Before the pandemic, an average job for Essential Utilities would consist of two trucks that would travel with a team of four. This has changed to just one person per vehicle.  -  Photo: Essential Utilities

Before the pandemic, an average job for Essential Utilities would consist of two trucks that would travel with a team of four. This has changed to just one person per vehicle.

Photo: Essential Utilities

Essential Utilities, a water and gas utility company based in Pennsylvania, has made major strides in improving its fleet safety management program. Founded on maintaining a keen focus on monitoring driver behavior and strong industry partnerships, it has continued to persevere through the COVID-19 pandemic.

Charlie Stevenson, CAFM, serves as the vice president of fleet operations for Essential Utilities, which has business in Pennsylvania, Ohio, North Carolina, Illinois, Texas, New Jersey, Indiana, Virginia, West Virginia, and Kentucky. 

He oversees a fleet of about 2,300 company vehicles, with 1,110 at the water utility and 1,200 for the gas utility.

Essential Utilities has maintained a robust and effective fleet safety program that was set in place in 2008. That driver training program had to make way for changes to support its fleet during the COVID-19 pandemic. 

How Fleet Safety Changed During COVID-19

One of the biggest safety adjustments that fleets around the world have had to make this year are those that look to curb COVID-19.

Fleet safety considerations made to the coronavirus pandemic that Stevenson has addressed included how its fleet, operating for both the water utility and gas utility sides of the business, had to reduce the number of drivers in a vehicle for jobs being performed.

Previously, an average job would consist of two trucks that would travel with a team of four. This has changed to just one person since the coronavirus was declared a pandemic in March 2020.

“Every person is single in a truck today, because of COVID-19 we can’t have two people in a truck until we get through this social distance side of things,” Stevenson said. “This made us put some trucks back in service that we were going to retire, and we held on to trucks that were going to auction. We were nervous earlier on during the pandemic because we thought we were going to need more vehicles than we did.”

He also noted that the fleet allowed some employees to drive their own vehicles during the pandemic.

New Safe Sanitation Protocols

The impacts of COVID-19 have also led to extensive cleaning protocols that are performed by drivers and maintenance technicians.

“Our pool vehicles that go out have Clorox bleach wipes, so when somebody gets in a vehicle, they clean the car really well, reaching all the touchpoints. And when our mechanics handle a vehicle, they clean the door panels and clean everything on the vehicle prior to it being serviced,” he said.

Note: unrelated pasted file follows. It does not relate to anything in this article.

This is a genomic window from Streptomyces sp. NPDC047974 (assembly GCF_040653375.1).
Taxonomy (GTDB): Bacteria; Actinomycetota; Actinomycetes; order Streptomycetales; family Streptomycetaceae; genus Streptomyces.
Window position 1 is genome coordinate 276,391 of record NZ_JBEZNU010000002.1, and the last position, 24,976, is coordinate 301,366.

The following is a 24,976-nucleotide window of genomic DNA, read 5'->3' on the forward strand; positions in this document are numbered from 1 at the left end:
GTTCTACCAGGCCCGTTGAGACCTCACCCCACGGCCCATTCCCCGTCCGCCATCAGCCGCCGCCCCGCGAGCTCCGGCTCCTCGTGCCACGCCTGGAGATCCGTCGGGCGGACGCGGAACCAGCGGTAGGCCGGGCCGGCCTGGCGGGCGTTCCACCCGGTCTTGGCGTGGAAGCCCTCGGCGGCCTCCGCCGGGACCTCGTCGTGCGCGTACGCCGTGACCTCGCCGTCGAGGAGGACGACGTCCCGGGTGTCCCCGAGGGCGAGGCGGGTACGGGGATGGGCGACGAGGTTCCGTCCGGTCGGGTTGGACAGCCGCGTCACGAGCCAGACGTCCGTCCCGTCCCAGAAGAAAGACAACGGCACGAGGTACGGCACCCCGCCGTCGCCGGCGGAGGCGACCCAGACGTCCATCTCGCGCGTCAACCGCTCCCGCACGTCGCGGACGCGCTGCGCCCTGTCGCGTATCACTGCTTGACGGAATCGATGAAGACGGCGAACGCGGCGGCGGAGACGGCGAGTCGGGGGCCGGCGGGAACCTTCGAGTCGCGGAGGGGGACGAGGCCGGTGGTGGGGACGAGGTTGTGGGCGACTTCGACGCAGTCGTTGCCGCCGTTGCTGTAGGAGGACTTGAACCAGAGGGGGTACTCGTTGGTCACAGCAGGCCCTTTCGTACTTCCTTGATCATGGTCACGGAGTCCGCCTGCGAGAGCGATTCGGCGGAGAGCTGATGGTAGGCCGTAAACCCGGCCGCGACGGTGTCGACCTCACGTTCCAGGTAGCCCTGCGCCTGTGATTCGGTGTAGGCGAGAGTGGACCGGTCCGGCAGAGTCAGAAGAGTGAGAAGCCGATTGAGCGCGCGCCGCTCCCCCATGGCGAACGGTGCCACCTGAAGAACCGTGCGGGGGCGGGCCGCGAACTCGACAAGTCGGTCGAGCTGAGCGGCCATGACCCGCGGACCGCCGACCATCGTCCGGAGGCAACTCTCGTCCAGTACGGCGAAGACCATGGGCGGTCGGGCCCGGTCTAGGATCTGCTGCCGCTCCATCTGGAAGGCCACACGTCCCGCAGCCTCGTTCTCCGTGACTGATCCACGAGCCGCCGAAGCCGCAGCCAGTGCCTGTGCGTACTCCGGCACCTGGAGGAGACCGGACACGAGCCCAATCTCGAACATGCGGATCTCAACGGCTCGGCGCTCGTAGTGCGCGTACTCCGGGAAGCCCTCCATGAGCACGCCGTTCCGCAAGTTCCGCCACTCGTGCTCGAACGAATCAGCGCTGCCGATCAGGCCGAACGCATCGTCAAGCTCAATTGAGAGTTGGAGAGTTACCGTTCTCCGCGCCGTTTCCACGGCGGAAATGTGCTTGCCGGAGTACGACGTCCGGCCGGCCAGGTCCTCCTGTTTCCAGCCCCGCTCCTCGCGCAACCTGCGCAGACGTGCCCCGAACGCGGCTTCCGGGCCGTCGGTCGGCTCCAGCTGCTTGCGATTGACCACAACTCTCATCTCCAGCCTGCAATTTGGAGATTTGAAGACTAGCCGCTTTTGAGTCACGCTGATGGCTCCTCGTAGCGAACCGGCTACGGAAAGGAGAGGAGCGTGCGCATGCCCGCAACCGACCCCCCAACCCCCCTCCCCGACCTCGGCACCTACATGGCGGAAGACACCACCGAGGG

The pandemic has also impacted the utility companies’ in-house maintenance shops.

Stevenson said the shops have an area designated for parts delivery sectioned off from the rest of the shop. Interaction between those delivering the parts was eliminated, including any form of signatures that would have previously been used.

Charlie Stevenson 

Charlie Stevenson

Establishing a Robust Fleet Safety and Accident Program

But the good habits being incorporated into operations are led from the foundations of a robust fleet safety policy and accident management program.

The fleet’s current program was implemented 12 years ago when Stevenson identified the fleet needed to have a more robust safety program that could match the growing pace of the company and its fleet.

“We were growing fast, so we were looking for accident policies we could adopt,” he said.

Stevenson had been speaking with some industry peers for several years until around 2008 in which the utility company had decided Corporate Claims Management (CCM) would best serve the needs of the Essential Utilities fleet and its drivers, which at the time was operating under the name Aqua America and strictly operated as a water utility.

Establishing Key Fleet Safety Relationships

With CCM’s help, the fleet was able to strengthen its safety program for accident prevention.

The program was based on the foundation of a scorecard point system that measures several things that include reviewing driver accident history, analyzing complaints from the made through a public 1-800 number, and regular MVR monitoring.

The elements of this program have helped provide Essential Utilities with the tools needed to curb risky driving behavior, which has improved since its implementation.

“We reduced our at-fault accidents over the past three years with CCM services,” said Stevenson. “We’ve seen a downward trend in accidents.”

CCM has also been a strong supporter for the accident management side of the business, assisting with subrogation, vehicle salvaging (that comes along with a robust repair shop network), and additional accident management driver training services.

“They’ve been a good partner helping us with subrogation, on reporting any losses, reporting any unsafe drivers to our report card system dashboard that is offered,” he said.  “They fix all our vehicles from the accident management side of the business.”

Stevenson added that, due to the smaller size of his fleet team, the assistance CCM has provided in the areas of safety has helped tremendously.

“Our program is labor-intensive; before we partnered with them, we were probably getting 200 driver complaints a year,” he said. “And we have a small staff that work in a fleet of over 1,000 vehicles.

About the author
Andy Lundin

Andy Lundin

Former Senior Editor

Andy Lundin was a senior editor on Automotive Fleet, Fleet Financials, and Green Fleet.

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